The number of countries trying or threatening to develop long-range ballistic missiles has not changed greatly in 15 years, and by some indications may be considered smaller than in the past. The nations now attempting to perfect long-range missiles are also smaller, poorer and less technologically advanced than were the nations with missile programs 15 years ago.

We now worry primarily about five nations, in addition to Russia and China: North Korea, Iran, Iraq, India and Pakistan. Fifteen years ago, North Korea was not a concern, but India, Brazil, Argentina, Egypt, South Africa, Iraq, and perhaps Libya were all involved in programs to develop medium- or long-range missiles. Brazil, Argentina, Egypt, and South Africa have since terminated such efforts.21 Libya no longer has a viable development program for medium-range missiles, but is reportedly interested in purchasing Nodongs from North Korea. Israel retains the capability to develop long-range missiles, but is not considered a threat to the United States nor a likely exporter of missile technology.

Aging Scuds
Almost all of the nations that possess ballistic missiles have only short-range missiles. Specifically, apart from the five recognized nuclear-weapon states, there are 29 nations with ballistic missiles, but the vast majority (23 nations) have missiles with ranges under 1,000 km. Furthermore, 20 of the 29 nations have only Scud-Bs, which are declining in military utility over time, or similar missiles of an approximate 300 km range or less. (Iraq officially has only short-range Scuds but may have assemblies for extended-range Scuds hidden in the country.)

Only six nations - Israel, Saudi Arabia, India, Pakistan, North Korea and Iran - have medium-range missiles over a 1,000 km range. Only five of these nations - Israel, India, Pakistan, North Korea and Iran - have active programs for developing intermediate-range missiles of over 3,000 km in the next 10 years. 22

The blurring of short- and intercontinental-ranges for the world's missile inventory results in the misinterpretation of the oft-quoted assessment that over 25 nations possess ballistic missiles. This is true, but only China and Russia are potential adversaries with the capability to hit the United States with nuclear warheads on intercontinental ballistic missiles. This has not changed since Russia and China deployed their first ICBMs in 1959 and 1981 respectively. This confusion is perpetuated when policy-makers speak of threats from missiles to the United States or U.S. interests, such as forward-deployed troops or allied nations. This again merges threats from very short-range missiles, of which there are many, with long-range missiles, of which there are few.

Box 3.b
Can the United States be Deterred?

It is sometimes argued that countries might develop WMD and threaten to attack the United States with these weapons to deter it from intervening in a regional conflict. For example, China might threaten to attack the United States if it moved to defend Taiwan against an invasion from the mainland or Iran or Iraq might develop WMD to prevent U.S. intervention in the Persian Gulf. NMD, it is argued, would provide the United States with confidence that it could intervene without itself suffering severe consequences.
Even during the Cold War, when the United States was unprotected against long-range missiles, the massive Soviet nuclear arsenal did not deter the United States from assuring its allies that they would be defended, by nuclear weapons if necessary, against Soviet attack. Although, fortunately, this promise was never put to the test, many Soviet and European leaders alike considered it credible. More recently, the Gulf War demonstrated that the United States is prepared to intervene even when the adversary is known to be a WMD possessor-state.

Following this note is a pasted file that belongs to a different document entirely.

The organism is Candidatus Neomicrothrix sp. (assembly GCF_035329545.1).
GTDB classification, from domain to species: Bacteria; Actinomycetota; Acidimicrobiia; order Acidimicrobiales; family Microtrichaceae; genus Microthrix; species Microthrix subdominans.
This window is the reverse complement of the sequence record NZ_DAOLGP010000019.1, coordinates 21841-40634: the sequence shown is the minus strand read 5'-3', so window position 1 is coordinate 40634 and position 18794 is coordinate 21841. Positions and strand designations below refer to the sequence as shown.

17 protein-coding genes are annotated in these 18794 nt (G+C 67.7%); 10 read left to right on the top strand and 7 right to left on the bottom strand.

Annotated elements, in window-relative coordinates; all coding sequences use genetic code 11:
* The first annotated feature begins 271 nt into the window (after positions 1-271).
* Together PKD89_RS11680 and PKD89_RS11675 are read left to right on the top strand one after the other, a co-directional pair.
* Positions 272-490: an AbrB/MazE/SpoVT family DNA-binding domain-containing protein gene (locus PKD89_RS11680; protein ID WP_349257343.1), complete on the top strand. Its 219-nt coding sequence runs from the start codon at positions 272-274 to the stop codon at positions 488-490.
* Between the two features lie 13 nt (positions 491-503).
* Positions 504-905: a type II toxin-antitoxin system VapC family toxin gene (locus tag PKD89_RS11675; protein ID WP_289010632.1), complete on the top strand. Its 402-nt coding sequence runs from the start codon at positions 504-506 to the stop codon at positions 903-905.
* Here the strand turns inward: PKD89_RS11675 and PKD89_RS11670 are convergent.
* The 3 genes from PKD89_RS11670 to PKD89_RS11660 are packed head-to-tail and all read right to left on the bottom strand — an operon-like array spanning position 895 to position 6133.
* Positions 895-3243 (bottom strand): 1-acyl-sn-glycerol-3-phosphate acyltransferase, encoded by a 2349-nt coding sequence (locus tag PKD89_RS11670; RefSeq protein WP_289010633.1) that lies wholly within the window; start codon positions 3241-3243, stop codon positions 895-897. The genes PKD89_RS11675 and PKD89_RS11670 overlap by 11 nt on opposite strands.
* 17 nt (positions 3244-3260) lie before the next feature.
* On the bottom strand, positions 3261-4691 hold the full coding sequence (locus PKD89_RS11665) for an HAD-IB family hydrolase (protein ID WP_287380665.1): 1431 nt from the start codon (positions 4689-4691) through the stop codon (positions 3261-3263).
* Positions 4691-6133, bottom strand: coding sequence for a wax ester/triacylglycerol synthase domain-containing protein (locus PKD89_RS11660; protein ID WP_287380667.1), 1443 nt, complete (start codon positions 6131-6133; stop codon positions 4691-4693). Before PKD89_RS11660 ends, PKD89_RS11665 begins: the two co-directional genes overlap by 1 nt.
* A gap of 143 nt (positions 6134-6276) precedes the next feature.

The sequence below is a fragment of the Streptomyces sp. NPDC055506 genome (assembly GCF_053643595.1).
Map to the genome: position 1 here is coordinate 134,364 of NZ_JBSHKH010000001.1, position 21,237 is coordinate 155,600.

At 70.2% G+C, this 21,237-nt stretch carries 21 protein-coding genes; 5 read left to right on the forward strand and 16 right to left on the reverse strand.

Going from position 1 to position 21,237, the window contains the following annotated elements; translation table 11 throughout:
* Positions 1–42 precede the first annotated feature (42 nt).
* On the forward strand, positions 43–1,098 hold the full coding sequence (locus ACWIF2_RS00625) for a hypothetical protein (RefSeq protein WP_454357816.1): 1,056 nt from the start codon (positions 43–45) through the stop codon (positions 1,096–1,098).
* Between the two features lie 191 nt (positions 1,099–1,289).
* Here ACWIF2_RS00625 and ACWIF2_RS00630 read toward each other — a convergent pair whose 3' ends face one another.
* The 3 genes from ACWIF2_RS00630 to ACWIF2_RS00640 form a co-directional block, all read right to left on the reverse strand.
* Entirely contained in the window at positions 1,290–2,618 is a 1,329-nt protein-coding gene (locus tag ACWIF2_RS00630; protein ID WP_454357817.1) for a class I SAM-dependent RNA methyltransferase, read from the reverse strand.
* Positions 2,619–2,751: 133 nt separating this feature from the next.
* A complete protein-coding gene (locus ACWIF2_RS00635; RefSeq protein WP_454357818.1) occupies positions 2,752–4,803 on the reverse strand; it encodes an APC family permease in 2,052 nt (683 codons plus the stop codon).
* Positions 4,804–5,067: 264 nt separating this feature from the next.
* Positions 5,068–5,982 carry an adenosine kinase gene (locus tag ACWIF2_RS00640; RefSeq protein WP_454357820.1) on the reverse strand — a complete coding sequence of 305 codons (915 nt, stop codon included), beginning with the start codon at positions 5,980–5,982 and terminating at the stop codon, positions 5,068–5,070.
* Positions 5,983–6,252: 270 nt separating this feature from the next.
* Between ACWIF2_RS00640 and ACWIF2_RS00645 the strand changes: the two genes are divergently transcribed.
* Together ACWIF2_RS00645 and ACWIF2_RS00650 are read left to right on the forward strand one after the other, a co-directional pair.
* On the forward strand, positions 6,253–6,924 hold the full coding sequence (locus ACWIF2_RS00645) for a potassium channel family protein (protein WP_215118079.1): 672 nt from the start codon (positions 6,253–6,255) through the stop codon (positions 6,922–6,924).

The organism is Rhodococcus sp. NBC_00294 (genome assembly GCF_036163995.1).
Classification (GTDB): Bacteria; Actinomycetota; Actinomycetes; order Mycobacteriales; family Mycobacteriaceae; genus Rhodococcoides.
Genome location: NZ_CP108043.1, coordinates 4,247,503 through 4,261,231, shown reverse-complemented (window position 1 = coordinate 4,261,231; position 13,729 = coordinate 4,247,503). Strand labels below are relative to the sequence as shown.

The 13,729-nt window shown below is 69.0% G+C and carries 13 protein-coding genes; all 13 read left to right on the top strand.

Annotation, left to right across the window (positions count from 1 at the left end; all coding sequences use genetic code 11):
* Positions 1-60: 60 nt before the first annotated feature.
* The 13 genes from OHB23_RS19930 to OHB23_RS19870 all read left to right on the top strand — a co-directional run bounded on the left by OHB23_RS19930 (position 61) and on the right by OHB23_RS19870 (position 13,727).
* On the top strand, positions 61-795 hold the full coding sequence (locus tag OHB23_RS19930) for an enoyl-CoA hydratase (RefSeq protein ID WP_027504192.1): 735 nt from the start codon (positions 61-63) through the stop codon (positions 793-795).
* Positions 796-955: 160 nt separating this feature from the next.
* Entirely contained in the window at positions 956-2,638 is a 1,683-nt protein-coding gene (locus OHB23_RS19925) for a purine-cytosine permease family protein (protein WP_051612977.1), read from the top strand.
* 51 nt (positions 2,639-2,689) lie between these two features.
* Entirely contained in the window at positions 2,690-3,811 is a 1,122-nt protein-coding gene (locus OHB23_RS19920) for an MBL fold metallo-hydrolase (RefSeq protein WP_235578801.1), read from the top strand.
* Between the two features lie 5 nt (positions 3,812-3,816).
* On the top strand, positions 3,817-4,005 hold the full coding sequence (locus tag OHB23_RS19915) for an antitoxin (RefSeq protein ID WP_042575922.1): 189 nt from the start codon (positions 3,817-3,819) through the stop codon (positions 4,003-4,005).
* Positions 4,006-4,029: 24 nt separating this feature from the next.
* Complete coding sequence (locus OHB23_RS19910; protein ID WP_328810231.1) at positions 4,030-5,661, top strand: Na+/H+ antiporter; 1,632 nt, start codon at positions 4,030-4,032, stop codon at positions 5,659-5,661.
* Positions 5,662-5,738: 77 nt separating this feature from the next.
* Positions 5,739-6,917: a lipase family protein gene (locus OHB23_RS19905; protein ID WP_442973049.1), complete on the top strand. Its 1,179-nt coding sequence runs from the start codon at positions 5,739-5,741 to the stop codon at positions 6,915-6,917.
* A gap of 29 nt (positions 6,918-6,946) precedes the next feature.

There is also no reason to believe that the United States would withdraw from a conflict if an adversary made good on its threat to attack the United States. It is much more likely that direct attacks on the United States would serve to galvanize support for overwhelming and decisive action against the offender. In any case, even with NMD, the United States will not be invulnerable to ballistic missile attack and a presidential decision to intervene made on the assumption that the nation were fully protected could be extraordinarily dangerous.

-SF & JM

The Threat of Deliberate Attack
Fifteen years ago, the ballistic missile threat confronting the United States was many times greater than it is today. Many officials confuse the possibility that one or two nuclear weapons might be used (a catastrophic, but limited event) with the Cold War threats and crises. Many times over the past 40 years the citizens of the United States were deeply fearful that a global thermonuclear exchange would be triggered through deliberate confrontation, miscalculation or accident. Such an exchange would have destroyed the planet, not just the nation. While the possibility of an accidental or unauthorized ballistic missile launch by Russia could increase as economic and technological conditions deteriorate, the possibility of an all-out exchange remains extremely remote (see Chapter VI). The threats facing the United States are serious, but they are orders of magnitude removed from the threats encountered during the Cold War.

Figure 3.a - Countries with Medium- or Intermediate-Range Ballistic Missiles














I/United States/France






























North Korea










































Saudi Arabia Dong Feng-3 (CSS-2) O 2,600 2,150 PRC

KEY: This table lists those nations, other than the five declared nuclear-weapon-
states, that have missiles with ranges exceeding 1,000 km.
D = Developmental T = Tested O = Operational I = Indigenous

Net Assessment
The more accurate way to summarize existing global ballistic missile capabilities is that there is a wide-spread capability to launch short-range missiles (mostly Scuds). There is a slowly growing, but still limited, capability to launch medium-range missiles. Most importantly, there is a decreasing number of long-range missiles that can threaten the United States.